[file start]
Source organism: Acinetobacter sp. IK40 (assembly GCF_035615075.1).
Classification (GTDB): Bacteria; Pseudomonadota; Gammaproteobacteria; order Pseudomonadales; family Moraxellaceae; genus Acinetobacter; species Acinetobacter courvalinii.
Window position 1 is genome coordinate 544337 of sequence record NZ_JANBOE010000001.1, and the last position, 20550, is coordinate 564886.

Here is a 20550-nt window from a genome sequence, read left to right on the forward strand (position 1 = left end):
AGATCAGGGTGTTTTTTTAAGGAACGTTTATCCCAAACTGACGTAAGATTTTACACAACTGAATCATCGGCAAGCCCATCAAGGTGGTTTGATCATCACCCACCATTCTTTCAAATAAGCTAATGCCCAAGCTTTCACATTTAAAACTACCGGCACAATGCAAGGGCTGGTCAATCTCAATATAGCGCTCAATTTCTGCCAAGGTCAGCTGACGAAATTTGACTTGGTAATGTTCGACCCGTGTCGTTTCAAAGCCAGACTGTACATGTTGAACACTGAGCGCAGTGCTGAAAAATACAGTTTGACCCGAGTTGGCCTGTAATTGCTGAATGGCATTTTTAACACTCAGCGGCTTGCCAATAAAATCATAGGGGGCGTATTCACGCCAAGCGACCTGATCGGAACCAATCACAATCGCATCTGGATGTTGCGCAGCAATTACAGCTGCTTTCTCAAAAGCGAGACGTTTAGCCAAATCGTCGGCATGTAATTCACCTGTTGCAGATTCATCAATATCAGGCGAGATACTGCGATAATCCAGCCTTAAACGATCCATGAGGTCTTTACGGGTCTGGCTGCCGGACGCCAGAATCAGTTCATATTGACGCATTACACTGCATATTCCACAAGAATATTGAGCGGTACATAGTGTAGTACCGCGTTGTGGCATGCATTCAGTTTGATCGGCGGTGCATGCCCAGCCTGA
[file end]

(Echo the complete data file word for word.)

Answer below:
Source organism: Acinetobacter sp. IK40 (assembly GCF_035615075.1).
Classification (GTDB): Bacteria; Pseudomonadota; Gammaproteobacteria; order Pseudomonadales; family Moraxellaceae; genus Acinetobacter; species Acinetobacter courvalinii.
Window position 1 is genome coordinate 544337 of sequence record NZ_JANBOE010000001.1, and the last position, 20550, is coordinate 564886.

Here is a 20550-nt window from a genome sequence, read left to right on the forward strand (position 1 = left end):
AGATCAGGGTGTTTTTTTAAGGAACGTTTATCCCAAACTGACGTAAGATTTTACACAACTGAATCATCGGCAAGCCCATCAAGGTGGTTTGATCATCACCCACCATTCTTTCAAATAAGCTAATGCCCAAGCTTTCACATTTAAAACTACCGGCACAATGCAAGGGCTGGTCAATCTCAATATAGCGCTCAATTTCTGCCAAGGTCAGCTGACGAAATTTGACTTGGTAATGTTCGACCCGTGTCGTTTCAAAGCCAGACTGTACATGTTGAACACTGAGCGCAGTGCTGAAAAATACAGTTTGACCCGAGTTGGCCTGTAATTGCTGAATGGCATTTTTAACACTCAGCGGCTTGCCAATAAAATCATAGGGGGCGTATTCACGCCAAGCGACCTGATCGGAACCAATCACAATCGCATCTGGATGTTGCGCAGCAATTACAGCTGCTTTCTCAAAAGCGAGACGTTTAGCCAAATCGTCGGCATGTAATTCACCTGTTGCAGATTCATCAATATCAGGCGAGATACTGCGATAATCCAGCCTTAAACGATCCATGAGGTCTTTACGGGTCTGGCTGCCGGACGCCAGAATCAGTTCATATTGACGCATTACACTGCATATTCCACAAGAATATTGAGCGGTACATAGTGTAGTACCGCGTTGTGGCATGCATTCAGTTTGATCGGCGGTGCATGCCCAGCCTGA